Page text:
The United States military would return to re-occupy Guam in 1944. Their invasion which began on July 21st, would be preceded by a massive bombing campaign which resulted in more Chamorro deaths and whose intention was to destroy every structure on the island. The intentions of the United States in returning to Guam were far from altruistic, and despite what mythology has been created today by both the military and Chamorros, Guam was not retaken to liberate the Chamorro people from Japanese oppression.[5] That was just a fortunate byproduct of a broader military strategy. Given its valuable geographic position the edge of Asia, Guam was considered to be a key base in continuing the military push Westward against the Japanese.

In her article “Psyche Under Siege: Uncle Sam Look What You’ve Done to Us,” Chamorro feminist scholar Laura Souder provides one possible explanation for this drastic shift.[6] She notes that despite the fact that America’s intentions were not altruistic, they did nonetheless space Chamorros from any further massacres, beheadings or forced labor under the Japanese. She contends that given the prominence of reciprocity in Chamorro culture at the time, this liberating gesture by the United States, would be treated just as if it were some other generous social act or form of assistance, and use the concept of chenchule’ to respond. Chenchule’ is a sort of active family/clan memory which recalls different individual and collective acts of generosity, reciprocity, obligation and responsibility.[7] The intentions of the United States are irrelevant. What matters is the massive debt that is incurred when this “invasion of Guam” is incorporated into the worldview of Chamorros.[8]

Thus, even after having their island and way of life destroyed both by Japanese brutality and American indiscriminate bombing, Souder states that Chamorros offered up what they could, “In deeply felt acts of Chamorro reciprocity, our people extended the most valuable of their possessions, albeit the only possessions they had to give- land and their very spirits, to Uncle Sam.”[9]

This theorization is attractive, but can be deceiving. It gives the Chamorro a form of agency in this desperate and disastrous moment of their history. It provides an indigenous explanation for the radical shift in how they understood their relationship to their colonizer, by arguing that the intimacy that emerges from the war, is the choice of Chamorros and not necessarily a victory for American colonialism.[10]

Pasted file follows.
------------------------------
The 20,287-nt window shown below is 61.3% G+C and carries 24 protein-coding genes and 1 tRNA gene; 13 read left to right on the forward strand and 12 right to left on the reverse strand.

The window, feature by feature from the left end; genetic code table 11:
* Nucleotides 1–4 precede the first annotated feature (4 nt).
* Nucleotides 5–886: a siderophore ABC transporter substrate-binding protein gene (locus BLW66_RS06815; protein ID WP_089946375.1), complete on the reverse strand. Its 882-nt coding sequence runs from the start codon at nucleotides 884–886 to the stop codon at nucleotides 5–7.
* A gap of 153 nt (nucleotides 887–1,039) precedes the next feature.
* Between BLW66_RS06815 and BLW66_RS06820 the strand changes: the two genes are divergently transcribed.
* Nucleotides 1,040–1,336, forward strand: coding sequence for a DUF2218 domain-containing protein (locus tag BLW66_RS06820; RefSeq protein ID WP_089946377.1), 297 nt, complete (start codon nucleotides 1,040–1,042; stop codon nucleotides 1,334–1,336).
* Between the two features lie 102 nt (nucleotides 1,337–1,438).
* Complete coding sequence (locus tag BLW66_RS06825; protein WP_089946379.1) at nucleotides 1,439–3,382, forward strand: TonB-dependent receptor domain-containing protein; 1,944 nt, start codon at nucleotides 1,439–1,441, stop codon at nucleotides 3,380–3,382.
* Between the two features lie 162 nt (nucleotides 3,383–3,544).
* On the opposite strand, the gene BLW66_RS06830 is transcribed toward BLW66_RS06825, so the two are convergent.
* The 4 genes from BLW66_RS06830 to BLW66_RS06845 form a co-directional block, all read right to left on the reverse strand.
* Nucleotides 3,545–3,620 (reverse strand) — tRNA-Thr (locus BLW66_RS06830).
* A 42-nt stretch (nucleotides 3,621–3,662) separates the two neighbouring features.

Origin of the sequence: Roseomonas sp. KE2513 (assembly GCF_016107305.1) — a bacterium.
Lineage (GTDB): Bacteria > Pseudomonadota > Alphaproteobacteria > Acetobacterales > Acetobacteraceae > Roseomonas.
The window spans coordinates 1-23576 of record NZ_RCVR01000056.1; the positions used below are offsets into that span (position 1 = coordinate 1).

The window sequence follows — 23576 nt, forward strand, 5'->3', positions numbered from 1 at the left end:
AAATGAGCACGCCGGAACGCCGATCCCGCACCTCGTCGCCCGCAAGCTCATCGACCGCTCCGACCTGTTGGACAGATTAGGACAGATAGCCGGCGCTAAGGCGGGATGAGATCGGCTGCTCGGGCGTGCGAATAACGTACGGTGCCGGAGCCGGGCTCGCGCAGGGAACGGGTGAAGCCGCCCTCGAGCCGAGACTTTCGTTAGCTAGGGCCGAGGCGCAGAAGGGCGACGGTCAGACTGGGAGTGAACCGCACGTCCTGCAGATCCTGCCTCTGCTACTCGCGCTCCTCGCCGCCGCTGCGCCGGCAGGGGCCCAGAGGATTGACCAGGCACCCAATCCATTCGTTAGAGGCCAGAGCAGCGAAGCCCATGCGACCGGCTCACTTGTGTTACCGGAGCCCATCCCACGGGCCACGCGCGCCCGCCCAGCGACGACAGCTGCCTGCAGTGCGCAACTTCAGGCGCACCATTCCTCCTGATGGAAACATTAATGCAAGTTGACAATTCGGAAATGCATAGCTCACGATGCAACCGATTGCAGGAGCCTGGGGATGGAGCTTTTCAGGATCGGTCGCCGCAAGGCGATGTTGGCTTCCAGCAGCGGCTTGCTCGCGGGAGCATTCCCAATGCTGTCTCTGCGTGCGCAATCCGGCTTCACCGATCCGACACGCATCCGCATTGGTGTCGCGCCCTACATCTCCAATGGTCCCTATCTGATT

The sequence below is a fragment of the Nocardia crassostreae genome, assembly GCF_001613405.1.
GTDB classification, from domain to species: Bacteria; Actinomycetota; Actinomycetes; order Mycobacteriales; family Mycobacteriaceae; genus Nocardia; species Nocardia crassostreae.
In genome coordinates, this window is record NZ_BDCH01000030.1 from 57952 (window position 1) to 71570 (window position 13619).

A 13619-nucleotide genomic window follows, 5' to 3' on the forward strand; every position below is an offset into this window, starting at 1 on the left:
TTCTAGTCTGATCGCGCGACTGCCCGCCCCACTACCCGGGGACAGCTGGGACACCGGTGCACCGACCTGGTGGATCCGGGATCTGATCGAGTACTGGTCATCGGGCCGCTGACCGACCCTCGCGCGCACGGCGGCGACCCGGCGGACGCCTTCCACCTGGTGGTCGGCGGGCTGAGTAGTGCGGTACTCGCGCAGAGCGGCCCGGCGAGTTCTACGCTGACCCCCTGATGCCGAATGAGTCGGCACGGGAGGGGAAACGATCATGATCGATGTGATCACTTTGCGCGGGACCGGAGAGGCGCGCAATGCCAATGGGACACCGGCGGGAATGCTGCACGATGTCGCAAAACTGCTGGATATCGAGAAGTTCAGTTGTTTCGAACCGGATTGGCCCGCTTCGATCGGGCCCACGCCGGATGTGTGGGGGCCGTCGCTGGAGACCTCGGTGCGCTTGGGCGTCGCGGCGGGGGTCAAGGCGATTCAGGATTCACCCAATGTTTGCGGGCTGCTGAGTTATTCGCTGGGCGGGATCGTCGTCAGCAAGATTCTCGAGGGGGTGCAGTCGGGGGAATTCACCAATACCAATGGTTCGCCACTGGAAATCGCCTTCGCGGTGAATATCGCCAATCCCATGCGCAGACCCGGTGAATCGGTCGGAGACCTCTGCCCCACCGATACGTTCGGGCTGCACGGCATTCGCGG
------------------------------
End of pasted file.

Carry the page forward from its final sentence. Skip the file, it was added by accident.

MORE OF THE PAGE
But as this explanation provides a semi-sovereign space for Chamorro, it is deceiving, since the drastic change that takes place in Chamorros, happens precisely because of the loss of that sovereign space. What happens during the trauma of the Japanese occupation is that the hegemonic idea amongst Chamorros that they exist independently of the United States evaporates and is quickly replaced with a new-enhanced version of the pre-war colonial assertion of Chamorro nothingness and lack of value. In war, this idea is taken to its next logical step, namely that if the Chamorro is nothing and America is everything, then the Chamorro cannot survive without the United States.

During World War II, or i tiempon Chapones, Chamorro experiences of forced labor, concentration camps and drunken massacres, all help instigate a comparison of colonialisms, through which the American brand emerges fresh, innocent and freedom-smelling.[11]
The racist and colonial, self-aggrandizing narratives that sought to colonize Chamorros during the pre-war era, were suddenly no longer abstract, silly or hypocritical. As 22,000 Chamorros sought to weather the typhoon of Japanese occupation, they found themselves now actively clinging to the ideas that America was great, was powerful and most importantly was their master, their savior, who would use its great military might to protect them. When American returns and reoccupies the island in 1944, these narratives have gained sudden incredibly consistency. The self-aggrandizing stories of the Naval greatness, and therefore by default the colonial slander of Chamorro backwardness and need for civilizing, all achieved the status of being hegemonic truths. The ideas that the Chamorro is static, incomplete, dependent were no longer a rogue narratives in Guam, which Chamorros refused to engage with, but had now become incredibly intimate ideas, which pierced the very core of how Chamorros perceived themselves. Therefore, the Chamorro which is “liberated” in World War II is no longer the indifferent native whose life is a daily struggle to passively resist and avoid their colonial master. The Chamorro is now that colonial thing which is always dependent, always in need of intervention, and always of course, in need of some sort of liberation.

We can perceive this change in Chamorro identification through an August 10, 1944 letter written by six Chamorros expressing their gratitude to the United States for saving their people from the Japanese. As these Chamorros commend the President of the United States and the Commander of the Pacific Fleet, Admiral Charles Nimitz for the liberation of their island, they inadvertently articulate the new subordinated subjectivity of Chamorros.

Five of these six signatories were Chamorros who would be considered manakhilo’ in terms of social standing and ginefsaga’.[12] All six had also found comfortable niches in the pre-war colonial regime, whether as judges, administrative officials or educators, and would continue in these privileged roles after the war.[13]